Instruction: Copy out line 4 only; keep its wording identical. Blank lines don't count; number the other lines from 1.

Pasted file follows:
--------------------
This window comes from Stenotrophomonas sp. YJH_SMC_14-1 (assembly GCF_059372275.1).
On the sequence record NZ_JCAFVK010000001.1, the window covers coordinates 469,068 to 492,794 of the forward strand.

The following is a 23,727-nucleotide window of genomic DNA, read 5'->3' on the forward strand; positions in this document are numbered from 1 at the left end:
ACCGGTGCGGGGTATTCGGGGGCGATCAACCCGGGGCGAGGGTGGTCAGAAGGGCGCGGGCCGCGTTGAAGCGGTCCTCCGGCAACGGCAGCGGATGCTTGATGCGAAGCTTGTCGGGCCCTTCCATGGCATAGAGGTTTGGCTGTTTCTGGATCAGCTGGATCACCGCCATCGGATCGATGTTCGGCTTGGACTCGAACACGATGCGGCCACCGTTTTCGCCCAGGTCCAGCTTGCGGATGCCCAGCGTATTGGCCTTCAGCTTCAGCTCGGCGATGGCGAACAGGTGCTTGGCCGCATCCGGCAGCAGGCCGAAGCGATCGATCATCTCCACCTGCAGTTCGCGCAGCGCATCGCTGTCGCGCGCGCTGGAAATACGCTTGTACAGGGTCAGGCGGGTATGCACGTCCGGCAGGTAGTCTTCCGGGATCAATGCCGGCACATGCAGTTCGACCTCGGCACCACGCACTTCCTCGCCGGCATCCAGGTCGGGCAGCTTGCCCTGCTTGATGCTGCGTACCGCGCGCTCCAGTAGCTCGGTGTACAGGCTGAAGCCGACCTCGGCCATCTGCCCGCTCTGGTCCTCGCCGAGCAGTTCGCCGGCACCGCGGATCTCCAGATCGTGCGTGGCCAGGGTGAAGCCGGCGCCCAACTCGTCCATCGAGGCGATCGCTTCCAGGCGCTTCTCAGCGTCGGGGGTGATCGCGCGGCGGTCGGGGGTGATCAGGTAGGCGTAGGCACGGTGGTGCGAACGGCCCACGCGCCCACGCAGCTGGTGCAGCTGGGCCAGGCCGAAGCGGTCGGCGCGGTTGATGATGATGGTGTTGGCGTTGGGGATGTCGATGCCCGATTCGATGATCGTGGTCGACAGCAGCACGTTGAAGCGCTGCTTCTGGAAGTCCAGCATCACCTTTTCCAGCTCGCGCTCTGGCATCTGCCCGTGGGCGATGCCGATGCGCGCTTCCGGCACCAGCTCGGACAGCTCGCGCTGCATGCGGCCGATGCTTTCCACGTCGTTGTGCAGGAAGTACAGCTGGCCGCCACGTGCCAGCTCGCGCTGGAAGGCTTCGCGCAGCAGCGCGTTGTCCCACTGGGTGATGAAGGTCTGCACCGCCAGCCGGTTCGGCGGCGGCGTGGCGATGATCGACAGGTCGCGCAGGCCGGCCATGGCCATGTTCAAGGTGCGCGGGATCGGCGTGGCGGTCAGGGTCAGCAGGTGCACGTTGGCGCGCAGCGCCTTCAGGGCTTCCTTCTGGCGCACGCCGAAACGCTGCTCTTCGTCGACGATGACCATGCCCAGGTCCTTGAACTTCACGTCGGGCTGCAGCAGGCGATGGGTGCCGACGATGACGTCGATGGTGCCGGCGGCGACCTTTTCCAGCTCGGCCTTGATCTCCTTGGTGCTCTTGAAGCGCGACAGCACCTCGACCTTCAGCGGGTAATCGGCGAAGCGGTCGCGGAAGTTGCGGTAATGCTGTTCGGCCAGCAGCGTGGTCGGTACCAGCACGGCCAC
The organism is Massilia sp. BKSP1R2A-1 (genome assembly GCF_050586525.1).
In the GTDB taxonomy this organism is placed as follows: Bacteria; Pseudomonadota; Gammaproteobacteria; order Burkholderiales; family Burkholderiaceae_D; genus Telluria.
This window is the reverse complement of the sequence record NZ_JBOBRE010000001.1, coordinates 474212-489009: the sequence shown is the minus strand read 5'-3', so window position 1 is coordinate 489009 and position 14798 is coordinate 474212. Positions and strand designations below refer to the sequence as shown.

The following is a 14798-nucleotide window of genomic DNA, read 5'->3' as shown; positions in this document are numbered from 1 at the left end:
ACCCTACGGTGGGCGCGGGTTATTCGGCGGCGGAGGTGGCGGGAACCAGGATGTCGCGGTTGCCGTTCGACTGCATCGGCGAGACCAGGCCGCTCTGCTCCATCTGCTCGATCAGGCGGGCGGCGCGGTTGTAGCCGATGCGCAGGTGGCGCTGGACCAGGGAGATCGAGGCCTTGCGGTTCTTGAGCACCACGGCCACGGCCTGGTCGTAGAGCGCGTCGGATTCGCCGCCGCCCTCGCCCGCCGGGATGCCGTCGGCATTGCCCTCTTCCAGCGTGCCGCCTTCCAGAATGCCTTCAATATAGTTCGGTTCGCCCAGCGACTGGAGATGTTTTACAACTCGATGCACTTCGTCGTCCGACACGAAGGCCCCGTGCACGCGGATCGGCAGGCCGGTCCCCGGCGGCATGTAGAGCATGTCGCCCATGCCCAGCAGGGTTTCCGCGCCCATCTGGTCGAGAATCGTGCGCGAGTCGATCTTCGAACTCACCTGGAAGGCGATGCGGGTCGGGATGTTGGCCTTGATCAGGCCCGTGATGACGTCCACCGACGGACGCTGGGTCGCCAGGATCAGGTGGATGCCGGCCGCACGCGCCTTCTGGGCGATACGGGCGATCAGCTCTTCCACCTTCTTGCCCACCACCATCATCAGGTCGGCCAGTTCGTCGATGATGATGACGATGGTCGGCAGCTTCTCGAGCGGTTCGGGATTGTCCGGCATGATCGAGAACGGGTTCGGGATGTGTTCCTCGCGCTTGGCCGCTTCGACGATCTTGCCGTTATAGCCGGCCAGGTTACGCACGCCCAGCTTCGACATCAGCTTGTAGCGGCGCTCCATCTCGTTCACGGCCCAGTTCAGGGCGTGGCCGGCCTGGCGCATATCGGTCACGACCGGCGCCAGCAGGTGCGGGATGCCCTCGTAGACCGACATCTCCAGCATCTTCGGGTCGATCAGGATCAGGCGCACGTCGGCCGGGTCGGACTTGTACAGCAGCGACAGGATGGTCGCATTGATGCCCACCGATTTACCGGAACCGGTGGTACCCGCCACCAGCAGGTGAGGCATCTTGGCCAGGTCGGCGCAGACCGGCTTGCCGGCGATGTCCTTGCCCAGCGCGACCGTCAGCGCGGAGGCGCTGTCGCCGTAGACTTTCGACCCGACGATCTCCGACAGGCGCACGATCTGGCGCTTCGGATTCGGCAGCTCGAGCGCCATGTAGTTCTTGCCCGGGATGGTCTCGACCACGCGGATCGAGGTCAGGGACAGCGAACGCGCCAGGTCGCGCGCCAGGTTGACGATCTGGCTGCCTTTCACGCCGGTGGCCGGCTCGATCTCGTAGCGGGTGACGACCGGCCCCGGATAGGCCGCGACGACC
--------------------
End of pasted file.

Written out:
ACCGGTGCGGGGTATTCGGGGGCGATCAACCCGGGGCGAGGGTGGTCAGAAGGGCGCGGGCCGCGTTGAAGCGGTCCTCCGGCAACGGCAGCGGATGCTTGATGCGAAGCTTGTCGGGCCCTTCCATGGCATAGAGGTTTGGCTGTTTCTGGATCAGCTGGATCACCGCCATCGGATCGATGTTCGGCTTGGACTCGAACACGATGCGGCCACCGTTTTCGCCCAGGTCCAGCTTGCGGATGCCCAGCGTATTGGCCTTCAGCTTCAGCTCGGCGATGGCGAACAGGTGCTTGGCCGCATCCGGCAGCAGGCCGAAGCGATCGATCATCTCCACCTGCAGTTCGCGCAGCGCATCGCTGTCGCGCGCGCTGGAAATACGCTTGTACAGGGTCAGGCGGGTATGCACGTCCGGCAGGTAGTCTTCCGGGATCAATGCCGGCACATGCAGTTCGACCTCGGCACCACGCACTTCCTCGCCGGCATCCAGGTCGGGCAGCTTGCCCTGCTTGATGCTGCGTACCGCGCGCTCCAGTAGCTCGGTGTACAGGCTGAAGCCGACCTCGGCCATCTGCCCGCTCTGGTCCTCGCCGAGCAGTTCGCCGGCACCGCGGATCTCCAGATCGTGCGTGGCCAGGGTGAAGCCGGCGCCCAACTCGTCCATCGAGGCGATCGCTTCCAGGCGCTTCTCAGCGTCGGGGGTGATCGCGCGGCGGTCGGGGGTGATCAGGTAGGCGTAGGCACGGTGGTGCGAACGGCCCACGCGCCCACGCAGCTGGTGCAGCTGGGCCAGGCCGAAGCGGTCGGCGCGGTTGATGATGATGGTGTTGGCGTTGGGGATGTCGATGCCCGATTCGATGATCGTGGTCGACAGCAGCACGTTGAAGCGCTGCTTCTGGAAGTCCAGCATCACCTTTTCCAGCTCGCGCTCTGGCATCTGCCCGTGGGCGATGCCGATGCGCGCTTCCGGCACCAGCTCGGACAGCTCGCGCTGCATGCGGCCGATGCTTTCCACGTCGTTGTGCAGGAAGTACAGCTGGCCGCCACGTGCCAGCTCGCGCTGGAAGGCTTCGCGCAGCAGCGCGTTGTCCCACTGGGTGATGAAGGTCTGCACCGCCAGCCGGTTCGGCGGCGGCGTGGCGATGATCGACAGGTCGCGCAGGCCGGCCATGGCCATGTTCAAGGTGCGCGGGATCGGCGTGGCGGTCAGGGTCAGCAGGTGCACGTTGGCGCGCAGCGCCTTCAGGGCTTCCTTCTGGCGCACGCCGAAACGCTGCTCTTCGTCGACGATGACCATGCCCAGGTCCTTGAACTTCACGTCGGGCTGCAGCAGGCGATGGGTGCCGACGATGACGTCGATGGTGCCGGCGGCGACCTTTTCCAGCTCGGCCTTGATCTCCTTGGTGCTCTTGAAGCGCGACAGCACCTCGACCTTCAGCGGGTAATCGGCGAAGCGGTCGCGGAAGTTGCGGTAATGCTGTTCGGCCAGCAGCGTGGTCGGTACCAGCACGGCCAC